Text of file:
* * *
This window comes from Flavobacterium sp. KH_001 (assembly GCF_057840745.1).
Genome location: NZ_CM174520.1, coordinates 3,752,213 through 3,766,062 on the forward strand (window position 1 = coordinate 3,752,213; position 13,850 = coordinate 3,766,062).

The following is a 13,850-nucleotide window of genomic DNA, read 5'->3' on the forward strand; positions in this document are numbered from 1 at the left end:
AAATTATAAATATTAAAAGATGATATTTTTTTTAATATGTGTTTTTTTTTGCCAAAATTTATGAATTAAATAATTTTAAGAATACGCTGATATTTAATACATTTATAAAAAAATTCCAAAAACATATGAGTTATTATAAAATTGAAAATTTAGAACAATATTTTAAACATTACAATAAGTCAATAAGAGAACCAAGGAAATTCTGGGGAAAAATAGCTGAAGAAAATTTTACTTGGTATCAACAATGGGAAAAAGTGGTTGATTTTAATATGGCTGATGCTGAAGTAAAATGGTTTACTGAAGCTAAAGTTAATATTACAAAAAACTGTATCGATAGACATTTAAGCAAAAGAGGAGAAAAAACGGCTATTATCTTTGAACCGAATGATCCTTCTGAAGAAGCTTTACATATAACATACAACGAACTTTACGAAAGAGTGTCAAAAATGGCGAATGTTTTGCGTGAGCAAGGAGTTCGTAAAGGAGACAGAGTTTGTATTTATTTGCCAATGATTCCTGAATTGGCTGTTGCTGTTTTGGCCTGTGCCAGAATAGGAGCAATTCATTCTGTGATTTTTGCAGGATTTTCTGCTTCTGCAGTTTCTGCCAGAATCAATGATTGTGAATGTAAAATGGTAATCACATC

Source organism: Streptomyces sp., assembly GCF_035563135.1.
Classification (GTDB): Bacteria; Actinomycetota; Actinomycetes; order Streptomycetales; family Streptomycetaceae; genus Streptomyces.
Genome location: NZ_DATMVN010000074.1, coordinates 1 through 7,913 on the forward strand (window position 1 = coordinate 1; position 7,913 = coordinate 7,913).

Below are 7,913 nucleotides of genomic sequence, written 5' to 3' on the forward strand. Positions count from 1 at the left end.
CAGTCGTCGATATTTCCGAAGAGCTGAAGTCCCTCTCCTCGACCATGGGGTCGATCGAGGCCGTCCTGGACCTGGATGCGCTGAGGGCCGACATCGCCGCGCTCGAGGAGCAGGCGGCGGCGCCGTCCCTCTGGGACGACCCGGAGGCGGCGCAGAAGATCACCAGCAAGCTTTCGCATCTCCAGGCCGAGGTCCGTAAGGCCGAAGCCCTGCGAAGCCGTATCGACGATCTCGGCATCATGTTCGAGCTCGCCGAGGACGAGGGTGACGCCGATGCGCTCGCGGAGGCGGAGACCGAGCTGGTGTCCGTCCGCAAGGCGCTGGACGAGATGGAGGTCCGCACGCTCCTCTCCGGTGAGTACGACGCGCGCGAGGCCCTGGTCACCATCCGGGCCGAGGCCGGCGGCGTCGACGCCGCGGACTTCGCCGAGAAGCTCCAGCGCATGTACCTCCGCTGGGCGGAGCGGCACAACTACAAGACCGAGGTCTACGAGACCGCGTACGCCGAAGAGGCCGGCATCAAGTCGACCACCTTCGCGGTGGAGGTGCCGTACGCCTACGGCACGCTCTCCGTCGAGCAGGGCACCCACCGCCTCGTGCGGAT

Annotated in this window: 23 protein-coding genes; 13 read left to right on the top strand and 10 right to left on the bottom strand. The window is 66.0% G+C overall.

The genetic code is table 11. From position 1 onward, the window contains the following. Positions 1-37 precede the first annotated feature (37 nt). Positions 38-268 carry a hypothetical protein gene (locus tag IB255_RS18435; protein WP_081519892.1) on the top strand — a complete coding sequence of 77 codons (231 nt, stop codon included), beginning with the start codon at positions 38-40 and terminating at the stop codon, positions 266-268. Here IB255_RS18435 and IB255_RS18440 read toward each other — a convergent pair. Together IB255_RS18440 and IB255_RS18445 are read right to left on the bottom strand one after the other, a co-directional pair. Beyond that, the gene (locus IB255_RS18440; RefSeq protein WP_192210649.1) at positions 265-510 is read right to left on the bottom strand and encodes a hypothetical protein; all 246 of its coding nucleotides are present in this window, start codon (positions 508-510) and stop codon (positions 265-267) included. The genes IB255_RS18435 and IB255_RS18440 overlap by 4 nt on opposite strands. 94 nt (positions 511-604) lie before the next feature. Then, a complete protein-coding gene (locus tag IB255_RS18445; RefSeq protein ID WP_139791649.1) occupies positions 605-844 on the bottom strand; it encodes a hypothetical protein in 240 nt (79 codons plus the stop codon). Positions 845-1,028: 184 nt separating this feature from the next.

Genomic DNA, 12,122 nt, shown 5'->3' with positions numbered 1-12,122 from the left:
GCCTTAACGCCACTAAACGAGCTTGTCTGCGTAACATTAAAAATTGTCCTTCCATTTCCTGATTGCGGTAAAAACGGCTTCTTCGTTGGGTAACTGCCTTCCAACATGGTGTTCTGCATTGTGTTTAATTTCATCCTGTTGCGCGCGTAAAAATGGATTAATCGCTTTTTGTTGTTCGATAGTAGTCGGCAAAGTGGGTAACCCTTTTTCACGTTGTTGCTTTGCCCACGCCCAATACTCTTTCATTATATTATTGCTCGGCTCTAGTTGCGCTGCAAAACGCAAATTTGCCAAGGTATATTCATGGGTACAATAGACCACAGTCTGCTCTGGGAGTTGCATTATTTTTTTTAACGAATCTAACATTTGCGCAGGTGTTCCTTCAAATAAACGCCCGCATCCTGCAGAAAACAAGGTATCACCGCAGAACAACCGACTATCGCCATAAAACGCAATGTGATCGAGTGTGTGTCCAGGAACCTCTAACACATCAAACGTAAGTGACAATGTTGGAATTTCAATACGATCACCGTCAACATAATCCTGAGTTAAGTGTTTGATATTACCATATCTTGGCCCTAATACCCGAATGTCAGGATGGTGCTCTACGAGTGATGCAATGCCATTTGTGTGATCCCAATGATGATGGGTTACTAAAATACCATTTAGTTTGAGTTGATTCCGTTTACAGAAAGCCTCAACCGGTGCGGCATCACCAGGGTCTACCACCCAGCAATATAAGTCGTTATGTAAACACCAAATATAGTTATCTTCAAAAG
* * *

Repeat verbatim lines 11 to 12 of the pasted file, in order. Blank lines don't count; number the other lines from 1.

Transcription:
The genetic code is table 11. From position 1 onward, the window contains the following. Positions 1-37 precede the first annotated feature (37 nt). Positions 38-268 carry a hypothetical protein gene (locus tag IB255_RS18435; protein WP_081519892.1) on the top strand — a complete coding sequence of 77 codons (231 nt, stop codon included), beginning with the start codon at positions 38-40 and terminating at the stop codon, positions 266-268. Here IB255_RS18435 and IB255_RS18440 read toward each other — a convergent pair. Together IB255_RS18440 and IB255_RS18445 are read right to left on the bottom strand one after the other, a co-directional pair. Beyond that, the gene (locus IB255_RS18440; RefSeq protein WP_192210649.1) at positions 265-510 is read right to left on the bottom strand and encodes a hypothetical protein; all 246 of its coding nucleotides are present in this window, start codon (positions 508-510) and stop codon (positions 265-267) included. The genes IB255_RS18435 and IB255_RS18440 overlap by 4 nt on opposite strands. 94 nt (positions 511-604) lie before the next feature. Then, a complete protein-coding gene (locus tag IB255_RS18445; RefSeq protein ID WP_139791649.1) occupies positions 605-844 on the bottom strand; it encodes a hypothetical protein in 240 nt (79 codons plus the stop codon). Positions 845-1,028: 184 nt separating this feature from the next.

Genomic DNA, 12,122 nt, shown 5'->3' with positions numbered 1-12,122 from the left: